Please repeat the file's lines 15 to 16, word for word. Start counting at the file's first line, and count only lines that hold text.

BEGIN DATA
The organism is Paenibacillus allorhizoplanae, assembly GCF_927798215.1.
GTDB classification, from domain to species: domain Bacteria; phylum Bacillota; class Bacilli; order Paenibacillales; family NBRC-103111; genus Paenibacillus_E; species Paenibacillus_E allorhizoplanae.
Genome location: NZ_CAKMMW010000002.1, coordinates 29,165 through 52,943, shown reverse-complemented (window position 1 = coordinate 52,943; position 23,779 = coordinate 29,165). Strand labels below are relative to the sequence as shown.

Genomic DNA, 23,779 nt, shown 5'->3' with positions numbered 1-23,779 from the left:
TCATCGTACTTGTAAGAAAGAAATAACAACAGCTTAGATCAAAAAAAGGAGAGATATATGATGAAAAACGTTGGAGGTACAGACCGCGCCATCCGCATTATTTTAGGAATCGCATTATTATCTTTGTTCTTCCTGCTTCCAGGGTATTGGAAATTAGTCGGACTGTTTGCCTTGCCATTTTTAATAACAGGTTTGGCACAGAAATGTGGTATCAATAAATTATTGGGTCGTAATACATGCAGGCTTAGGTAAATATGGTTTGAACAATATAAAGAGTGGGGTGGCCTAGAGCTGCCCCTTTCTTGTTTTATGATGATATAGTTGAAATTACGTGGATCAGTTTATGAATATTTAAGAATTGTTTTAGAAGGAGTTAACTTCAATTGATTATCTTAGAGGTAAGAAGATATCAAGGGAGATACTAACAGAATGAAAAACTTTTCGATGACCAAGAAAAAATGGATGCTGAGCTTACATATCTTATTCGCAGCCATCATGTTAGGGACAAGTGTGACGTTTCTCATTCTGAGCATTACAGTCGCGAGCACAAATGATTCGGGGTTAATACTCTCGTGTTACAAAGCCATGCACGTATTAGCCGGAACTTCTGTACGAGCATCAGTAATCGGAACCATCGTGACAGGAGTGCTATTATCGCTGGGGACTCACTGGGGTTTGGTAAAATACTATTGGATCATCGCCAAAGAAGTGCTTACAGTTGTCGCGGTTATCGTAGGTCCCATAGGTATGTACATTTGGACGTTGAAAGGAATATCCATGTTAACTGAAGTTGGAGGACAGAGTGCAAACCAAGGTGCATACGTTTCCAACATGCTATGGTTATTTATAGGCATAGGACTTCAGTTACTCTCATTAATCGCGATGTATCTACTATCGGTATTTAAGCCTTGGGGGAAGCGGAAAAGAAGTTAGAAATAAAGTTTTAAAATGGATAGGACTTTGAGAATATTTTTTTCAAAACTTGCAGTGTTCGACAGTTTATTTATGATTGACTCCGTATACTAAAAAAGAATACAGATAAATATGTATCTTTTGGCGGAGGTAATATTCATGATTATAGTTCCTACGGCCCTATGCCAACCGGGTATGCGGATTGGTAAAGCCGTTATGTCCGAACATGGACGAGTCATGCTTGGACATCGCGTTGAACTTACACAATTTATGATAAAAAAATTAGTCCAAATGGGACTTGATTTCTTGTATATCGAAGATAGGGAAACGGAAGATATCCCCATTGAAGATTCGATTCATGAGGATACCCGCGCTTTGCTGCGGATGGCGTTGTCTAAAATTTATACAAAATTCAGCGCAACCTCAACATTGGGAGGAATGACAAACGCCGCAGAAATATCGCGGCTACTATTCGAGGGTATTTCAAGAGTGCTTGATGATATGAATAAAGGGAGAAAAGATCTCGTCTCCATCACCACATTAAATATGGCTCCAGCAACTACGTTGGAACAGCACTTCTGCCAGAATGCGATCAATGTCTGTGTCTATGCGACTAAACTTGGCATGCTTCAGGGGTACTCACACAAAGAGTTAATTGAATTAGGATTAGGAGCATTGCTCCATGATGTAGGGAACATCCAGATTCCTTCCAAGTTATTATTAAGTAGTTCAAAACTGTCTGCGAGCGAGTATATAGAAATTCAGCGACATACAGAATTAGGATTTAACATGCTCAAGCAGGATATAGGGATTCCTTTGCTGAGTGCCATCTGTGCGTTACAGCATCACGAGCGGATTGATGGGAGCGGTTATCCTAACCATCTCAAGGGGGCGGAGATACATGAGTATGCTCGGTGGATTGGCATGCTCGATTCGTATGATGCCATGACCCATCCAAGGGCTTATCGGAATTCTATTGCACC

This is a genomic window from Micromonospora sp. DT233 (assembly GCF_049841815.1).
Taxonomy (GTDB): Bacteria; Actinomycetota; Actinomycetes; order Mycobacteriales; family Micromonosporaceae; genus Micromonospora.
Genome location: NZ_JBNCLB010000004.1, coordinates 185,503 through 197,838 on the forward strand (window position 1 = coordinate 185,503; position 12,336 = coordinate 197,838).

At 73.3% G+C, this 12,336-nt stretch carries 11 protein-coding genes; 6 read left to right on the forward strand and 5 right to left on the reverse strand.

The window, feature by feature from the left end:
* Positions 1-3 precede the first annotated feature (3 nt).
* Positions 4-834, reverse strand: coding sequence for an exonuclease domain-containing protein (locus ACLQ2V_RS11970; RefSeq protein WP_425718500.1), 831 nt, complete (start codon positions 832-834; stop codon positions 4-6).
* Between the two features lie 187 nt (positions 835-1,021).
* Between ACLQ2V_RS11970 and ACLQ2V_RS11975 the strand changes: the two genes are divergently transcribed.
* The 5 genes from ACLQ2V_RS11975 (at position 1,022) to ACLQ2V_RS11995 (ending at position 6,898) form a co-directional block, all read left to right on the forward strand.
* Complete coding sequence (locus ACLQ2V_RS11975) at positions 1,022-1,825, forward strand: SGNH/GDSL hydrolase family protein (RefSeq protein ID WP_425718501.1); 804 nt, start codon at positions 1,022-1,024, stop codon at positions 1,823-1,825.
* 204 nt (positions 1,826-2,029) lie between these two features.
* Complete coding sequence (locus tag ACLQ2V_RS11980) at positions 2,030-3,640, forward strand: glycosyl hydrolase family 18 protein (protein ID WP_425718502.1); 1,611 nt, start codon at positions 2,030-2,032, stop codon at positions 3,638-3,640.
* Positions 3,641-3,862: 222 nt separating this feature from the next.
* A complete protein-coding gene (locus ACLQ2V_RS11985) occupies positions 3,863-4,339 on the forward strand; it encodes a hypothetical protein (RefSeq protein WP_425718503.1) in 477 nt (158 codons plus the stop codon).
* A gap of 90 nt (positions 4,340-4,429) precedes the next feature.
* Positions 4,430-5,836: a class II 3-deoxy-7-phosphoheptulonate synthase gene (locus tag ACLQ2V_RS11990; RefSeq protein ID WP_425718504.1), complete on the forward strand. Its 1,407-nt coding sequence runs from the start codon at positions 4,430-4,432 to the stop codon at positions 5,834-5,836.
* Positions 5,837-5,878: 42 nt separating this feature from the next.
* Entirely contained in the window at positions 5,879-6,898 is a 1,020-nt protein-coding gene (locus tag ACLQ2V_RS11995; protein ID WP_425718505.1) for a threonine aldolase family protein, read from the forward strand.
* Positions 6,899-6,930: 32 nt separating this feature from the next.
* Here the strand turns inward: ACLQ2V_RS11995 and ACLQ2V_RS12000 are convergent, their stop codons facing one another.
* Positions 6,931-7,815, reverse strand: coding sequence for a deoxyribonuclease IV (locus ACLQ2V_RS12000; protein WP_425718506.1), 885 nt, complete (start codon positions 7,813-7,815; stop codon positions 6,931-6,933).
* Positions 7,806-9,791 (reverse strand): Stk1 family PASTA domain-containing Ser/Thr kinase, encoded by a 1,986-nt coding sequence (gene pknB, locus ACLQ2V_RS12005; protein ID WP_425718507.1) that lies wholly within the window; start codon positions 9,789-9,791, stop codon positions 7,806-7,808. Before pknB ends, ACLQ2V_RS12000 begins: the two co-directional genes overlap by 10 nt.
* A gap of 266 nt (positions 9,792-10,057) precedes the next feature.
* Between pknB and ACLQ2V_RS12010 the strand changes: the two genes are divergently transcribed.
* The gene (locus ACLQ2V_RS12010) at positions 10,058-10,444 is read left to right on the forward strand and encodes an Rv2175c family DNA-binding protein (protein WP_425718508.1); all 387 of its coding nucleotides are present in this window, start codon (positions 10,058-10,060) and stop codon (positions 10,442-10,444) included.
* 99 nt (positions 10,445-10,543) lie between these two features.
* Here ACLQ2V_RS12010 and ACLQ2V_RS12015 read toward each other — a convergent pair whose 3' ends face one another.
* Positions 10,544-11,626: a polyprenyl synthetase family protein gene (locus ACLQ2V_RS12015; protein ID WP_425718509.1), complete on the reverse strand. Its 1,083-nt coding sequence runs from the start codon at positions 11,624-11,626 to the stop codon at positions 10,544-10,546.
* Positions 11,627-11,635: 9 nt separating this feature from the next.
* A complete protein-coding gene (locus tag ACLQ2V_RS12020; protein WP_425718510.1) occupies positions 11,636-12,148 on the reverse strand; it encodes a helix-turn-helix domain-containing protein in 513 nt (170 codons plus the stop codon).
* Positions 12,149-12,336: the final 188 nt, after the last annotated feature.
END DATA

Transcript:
* The 5 genes from ACLQ2V_RS11975 (at position 1,022) to ACLQ2V_RS11995 (ending at position 6,898) form a co-directional block, all read left to right on the forward strand.
* Complete coding sequence (locus ACLQ2V_RS11975) at positions 1,022-1,825, forward strand: SGNH/GDSL hydrolase family protein (RefSeq protein ID WP_425718501.1); 804 nt, start codon at positions 1,022-1,024, stop codon at positions 1,823-1,825.